one Tom Brown, an original, who once published a spelling-book, and
dedicated it "to the Universe!"--without permission, we presume. He
began to learn Latin first with a Mr Hawkins, and then with a Mr
Hunter, head-master of Lichfield,--a petty tyrant, although a good
scholar, under whom, to use Gay's language, Johnson was

"Lash'd into Latin by the tingling rod."

At the age of fifteen, he was transferred to Stourbridge school, and
to the care of a Mr Wentworth, who "taught him a great deal." There
he remained twelve months, at the close of which he returned home, and
for two years lived in his father's house, in comparative idleness,
loitering in the fields, and reading much, but desultorily. In 1728,
being flattered with some promises of aid from a Shropshire gentleman,
named Corbet, which were never fulfilled, he went to Oxford, and was
entered as a commoner in Pembroke College. His father accompanied and
introduced him to Dr Adams, and to Jorden, who became his tutor,
recommending his son as a good scholar and a poet. Under Jorden's
care, however, he did little except translate Pope's "Messiah" into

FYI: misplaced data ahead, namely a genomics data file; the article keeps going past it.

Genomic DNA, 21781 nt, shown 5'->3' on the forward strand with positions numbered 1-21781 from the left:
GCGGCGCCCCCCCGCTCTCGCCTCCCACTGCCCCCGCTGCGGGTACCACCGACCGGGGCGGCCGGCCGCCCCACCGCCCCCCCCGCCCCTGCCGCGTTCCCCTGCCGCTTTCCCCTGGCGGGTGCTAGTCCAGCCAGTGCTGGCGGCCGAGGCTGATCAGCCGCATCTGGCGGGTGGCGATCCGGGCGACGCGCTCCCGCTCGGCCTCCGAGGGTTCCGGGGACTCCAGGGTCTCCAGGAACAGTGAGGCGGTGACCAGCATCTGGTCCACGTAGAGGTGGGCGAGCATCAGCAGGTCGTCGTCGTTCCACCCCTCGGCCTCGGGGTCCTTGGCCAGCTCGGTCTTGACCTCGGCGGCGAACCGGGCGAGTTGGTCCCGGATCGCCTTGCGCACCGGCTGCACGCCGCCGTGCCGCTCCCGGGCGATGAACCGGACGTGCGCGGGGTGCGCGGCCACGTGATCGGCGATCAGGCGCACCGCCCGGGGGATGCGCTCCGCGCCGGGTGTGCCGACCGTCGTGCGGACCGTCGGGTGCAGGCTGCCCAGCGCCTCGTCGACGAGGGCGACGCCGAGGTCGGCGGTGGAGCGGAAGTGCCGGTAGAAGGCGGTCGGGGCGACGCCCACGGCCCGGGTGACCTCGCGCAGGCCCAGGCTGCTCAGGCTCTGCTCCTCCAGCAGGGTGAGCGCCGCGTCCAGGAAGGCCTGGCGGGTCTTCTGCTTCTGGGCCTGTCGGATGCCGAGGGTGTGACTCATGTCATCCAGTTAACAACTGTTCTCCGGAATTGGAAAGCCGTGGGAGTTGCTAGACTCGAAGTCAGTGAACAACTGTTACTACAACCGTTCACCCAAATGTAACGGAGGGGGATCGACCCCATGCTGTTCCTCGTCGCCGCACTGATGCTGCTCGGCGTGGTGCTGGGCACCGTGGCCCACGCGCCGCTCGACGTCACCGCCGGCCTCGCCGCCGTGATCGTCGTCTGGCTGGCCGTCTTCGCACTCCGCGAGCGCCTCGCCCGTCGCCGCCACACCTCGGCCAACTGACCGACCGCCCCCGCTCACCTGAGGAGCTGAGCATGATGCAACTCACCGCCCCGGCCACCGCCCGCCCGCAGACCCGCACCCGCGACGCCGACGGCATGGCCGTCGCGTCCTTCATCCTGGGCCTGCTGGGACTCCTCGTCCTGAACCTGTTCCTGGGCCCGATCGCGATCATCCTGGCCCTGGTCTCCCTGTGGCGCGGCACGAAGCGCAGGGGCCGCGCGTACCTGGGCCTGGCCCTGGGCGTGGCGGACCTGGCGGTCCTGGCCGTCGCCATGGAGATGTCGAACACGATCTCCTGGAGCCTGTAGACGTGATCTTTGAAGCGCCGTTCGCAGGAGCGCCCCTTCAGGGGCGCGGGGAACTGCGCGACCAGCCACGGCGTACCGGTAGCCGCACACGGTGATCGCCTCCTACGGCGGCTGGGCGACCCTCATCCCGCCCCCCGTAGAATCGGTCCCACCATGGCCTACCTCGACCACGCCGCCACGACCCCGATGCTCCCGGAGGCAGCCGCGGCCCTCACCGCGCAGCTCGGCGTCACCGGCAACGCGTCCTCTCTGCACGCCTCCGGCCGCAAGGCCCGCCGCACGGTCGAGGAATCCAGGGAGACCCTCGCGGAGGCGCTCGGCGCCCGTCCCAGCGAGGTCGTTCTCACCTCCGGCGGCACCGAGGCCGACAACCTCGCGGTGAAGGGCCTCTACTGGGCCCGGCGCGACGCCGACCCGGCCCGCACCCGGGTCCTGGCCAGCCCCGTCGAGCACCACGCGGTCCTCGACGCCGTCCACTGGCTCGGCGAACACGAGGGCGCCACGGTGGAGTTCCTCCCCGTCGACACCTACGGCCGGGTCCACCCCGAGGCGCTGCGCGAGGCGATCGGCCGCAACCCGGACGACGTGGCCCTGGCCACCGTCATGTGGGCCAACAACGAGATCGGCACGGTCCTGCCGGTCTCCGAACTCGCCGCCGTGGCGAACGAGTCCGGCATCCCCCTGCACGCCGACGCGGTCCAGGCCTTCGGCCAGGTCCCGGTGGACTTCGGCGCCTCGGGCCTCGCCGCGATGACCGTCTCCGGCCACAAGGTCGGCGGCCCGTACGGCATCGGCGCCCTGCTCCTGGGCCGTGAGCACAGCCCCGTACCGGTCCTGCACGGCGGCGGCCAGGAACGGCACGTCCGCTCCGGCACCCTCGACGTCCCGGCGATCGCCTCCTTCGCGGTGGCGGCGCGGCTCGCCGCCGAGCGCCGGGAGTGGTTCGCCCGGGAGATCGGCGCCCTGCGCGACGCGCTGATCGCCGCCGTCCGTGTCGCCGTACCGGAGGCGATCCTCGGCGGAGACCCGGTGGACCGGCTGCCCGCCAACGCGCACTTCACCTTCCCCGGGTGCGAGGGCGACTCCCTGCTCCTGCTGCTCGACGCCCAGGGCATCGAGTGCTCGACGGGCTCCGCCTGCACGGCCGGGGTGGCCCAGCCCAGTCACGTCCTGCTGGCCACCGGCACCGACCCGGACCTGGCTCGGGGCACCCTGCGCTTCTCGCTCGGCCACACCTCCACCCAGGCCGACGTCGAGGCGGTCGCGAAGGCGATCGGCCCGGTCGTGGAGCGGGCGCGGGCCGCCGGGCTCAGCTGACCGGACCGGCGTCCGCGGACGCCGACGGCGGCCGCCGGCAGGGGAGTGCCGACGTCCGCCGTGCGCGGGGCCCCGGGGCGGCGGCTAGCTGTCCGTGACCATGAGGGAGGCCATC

Latin verse,--a task which he performed with great rapidity, and so
well, that Pope warmly commended it when he saw it printed in a
miscellany of poems. About this time, the hypochondriac affection,
which rendered Johnson's long life a long disease, began to manifest
itself. In the vacation of 1729, he was seized with the darkest
despondency, which he tried to alleviate by violent exercise and other
means, but in vain. It seems to have left him during a fit of
indignation at Dr Swinfen (a physician at Lichfield, who, struck by
the elegant Latinity of an account of his malady, which the sufferer
had put into his hands, showed it in all directions), but continued to
recur at frequent intervals till the close of his life. His malady was
undoubtedly of a maniacal cast, resembling Cowper's, but subdued by
superior strength of will--a Bucephalus, which it required all the
power of a Johnson to back and bridle. In his early days, he had been
piously inclined, but after his ninth year, fell into a state of
indifference to religion. This continued till he met, at Oxford, Law's
"Serious Call," which, he says, "overmatched" and compelled him to
consider the subject with earnestness. And whatever, in after years,
were the errors of his life, he never, from that hour, ceased to have
a solemn sense of the verities of the Christian religion.

At Oxford, he paid little attention to his regular tasks, but read, or
rather devoured, all the books he could lay his hands on, and began to
display his unrivalled conversational powers, being often seen
"lounging about the college gates, with a circle of young students